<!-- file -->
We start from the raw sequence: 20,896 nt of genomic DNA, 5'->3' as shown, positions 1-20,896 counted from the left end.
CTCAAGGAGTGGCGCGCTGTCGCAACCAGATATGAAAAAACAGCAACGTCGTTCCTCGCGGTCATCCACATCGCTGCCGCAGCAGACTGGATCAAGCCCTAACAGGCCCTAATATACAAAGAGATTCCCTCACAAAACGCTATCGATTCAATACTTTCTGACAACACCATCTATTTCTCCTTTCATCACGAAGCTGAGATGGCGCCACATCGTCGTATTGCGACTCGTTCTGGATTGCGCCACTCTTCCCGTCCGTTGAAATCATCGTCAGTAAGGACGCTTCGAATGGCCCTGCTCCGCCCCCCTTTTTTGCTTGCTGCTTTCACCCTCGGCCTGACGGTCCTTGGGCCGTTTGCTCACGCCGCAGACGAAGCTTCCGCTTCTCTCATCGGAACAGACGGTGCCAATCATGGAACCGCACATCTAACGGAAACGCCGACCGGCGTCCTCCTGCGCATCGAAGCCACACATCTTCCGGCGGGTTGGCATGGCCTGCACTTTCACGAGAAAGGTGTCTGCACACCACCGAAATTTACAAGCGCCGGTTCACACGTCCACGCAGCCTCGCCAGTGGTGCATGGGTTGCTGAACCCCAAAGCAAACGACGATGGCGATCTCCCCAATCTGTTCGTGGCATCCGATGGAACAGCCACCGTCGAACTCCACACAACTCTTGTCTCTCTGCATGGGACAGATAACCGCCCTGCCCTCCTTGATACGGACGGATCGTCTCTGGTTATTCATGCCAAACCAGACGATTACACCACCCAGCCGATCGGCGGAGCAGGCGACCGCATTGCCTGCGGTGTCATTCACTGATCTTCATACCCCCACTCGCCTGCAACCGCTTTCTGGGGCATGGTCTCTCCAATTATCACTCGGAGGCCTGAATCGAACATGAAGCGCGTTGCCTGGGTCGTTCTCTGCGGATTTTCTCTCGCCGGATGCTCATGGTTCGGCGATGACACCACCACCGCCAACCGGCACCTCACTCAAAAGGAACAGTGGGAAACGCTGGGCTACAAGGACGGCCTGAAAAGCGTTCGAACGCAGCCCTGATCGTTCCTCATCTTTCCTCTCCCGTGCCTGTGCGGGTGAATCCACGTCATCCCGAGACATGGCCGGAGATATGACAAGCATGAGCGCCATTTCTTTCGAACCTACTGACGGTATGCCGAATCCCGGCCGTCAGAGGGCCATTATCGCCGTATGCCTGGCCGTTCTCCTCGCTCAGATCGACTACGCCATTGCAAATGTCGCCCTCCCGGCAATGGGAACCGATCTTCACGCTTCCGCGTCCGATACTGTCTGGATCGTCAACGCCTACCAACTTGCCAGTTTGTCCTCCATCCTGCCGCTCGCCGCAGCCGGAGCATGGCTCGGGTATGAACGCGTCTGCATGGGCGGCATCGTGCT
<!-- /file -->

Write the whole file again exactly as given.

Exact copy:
We start from the raw sequence: 20,896 nt of genomic DNA, 5'->3' as shown, positions 1-20,896 counted from the left end.
CTCAAGGAGTGGCGCGCTGTCGCAACCAGATATGAAAAAACAGCAACGTCGTTCCTCGCGGTCATCCACATCGCTGCCGCAGCAGACTGGATCAAGCCCTAACAGGCCCTAATATACAAAGAGATTCCCTCACAAAACGCTATCGATTCAATACTTTCTGACAACACCATCTATTTCTCCTTTCATCACGAAGCTGAGATGGCGCCACATCGTCGTATTGCGACTCGTTCTGGATTGCGCCACTCTTCCCGTCCGTTGAAATCATCGTCAGTAAGGACGCTTCGAATGGCCCTGCTCCGCCCCCCTTTTTTGCTTGCTGCTTTCACCCTCGGCCTGACGGTCCTTGGGCCGTTTGCTCACGCCGCAGACGAAGCTTCCGCTTCTCTCATCGGAACAGACGGTGCCAATCATGGAACCGCACATCTAACGGAAACGCCGACCGGCGTCCTCCTGCGCATCGAAGCCACACATCTTCCGGCGGGTTGGCATGGCCTGCACTTTCACGAGAAAGGTGTCTGCACACCACCGAAATTTACAAGCGCCGGTTCACACGTCCACGCAGCCTCGCCAGTGGTGCATGGGTTGCTGAACCCCAAAGCAAACGACGATGGCGATCTCCCCAATCTGTTCGTGGCATCCGATGGAACAGCCACCGTCGAACTCCACACAACTCTTGTCTCTCTGCATGGGACAGATAACCGCCCTGCCCTCCTTGATACGGACGGATCGTCTCTGGTTATTCATGCCAAACCAGACGATTACACCACCCAGCCGATCGGCGGAGCAGGCGACCGCATTGCCTGCGGTGTCATTCACTGATCTTCATACCCCCACTCGCCTGCAACCGCTTTCTGGGGCATGGTCTCTCCAATTATCACTCGGAGGCCTGAATCGAACATGAAGCGCGTTGCCTGGGTCGTTCTCTGCGGATTTTCTCTCGCCGGATGCTCATGGTTCGGCGATGACACCACCACCGCCAACCGGCACCTCACTCAAAAGGAACAGTGGGAAACGCTGGGCTACAAGGACGGCCTGAAAAGCGTTCGAACGCAGCCCTGATCGTTCCTCATCTTTCCTCTCCCGTGCCTGTGCGGGTGAATCCACGTCATCCCGAGACATGGCCGGAGATATGACAAGCATGAGCGCCATTTCTTTCGAACCTACTGACGGTATGCCGAATCCCGGCCGTCAGAGGGCCATTATCGCCGTATGCCTGGCCGTTCTCCTCGCTCAGATCGACTACGCCATTGCAAATGTCGCCCTCCCGGCAATGGGAACCGATCTTCACGCTTCCGCGTCCGATACTGTCTGGATCGTCAACGCCTACCAACTTGCCAGTTTGTCCTCCATCCTGCCGCTCGCCGCAGCCGGAGCATGGCTCGGGTATGAACGCGTCTGCATGGGCGGCATCGTGCT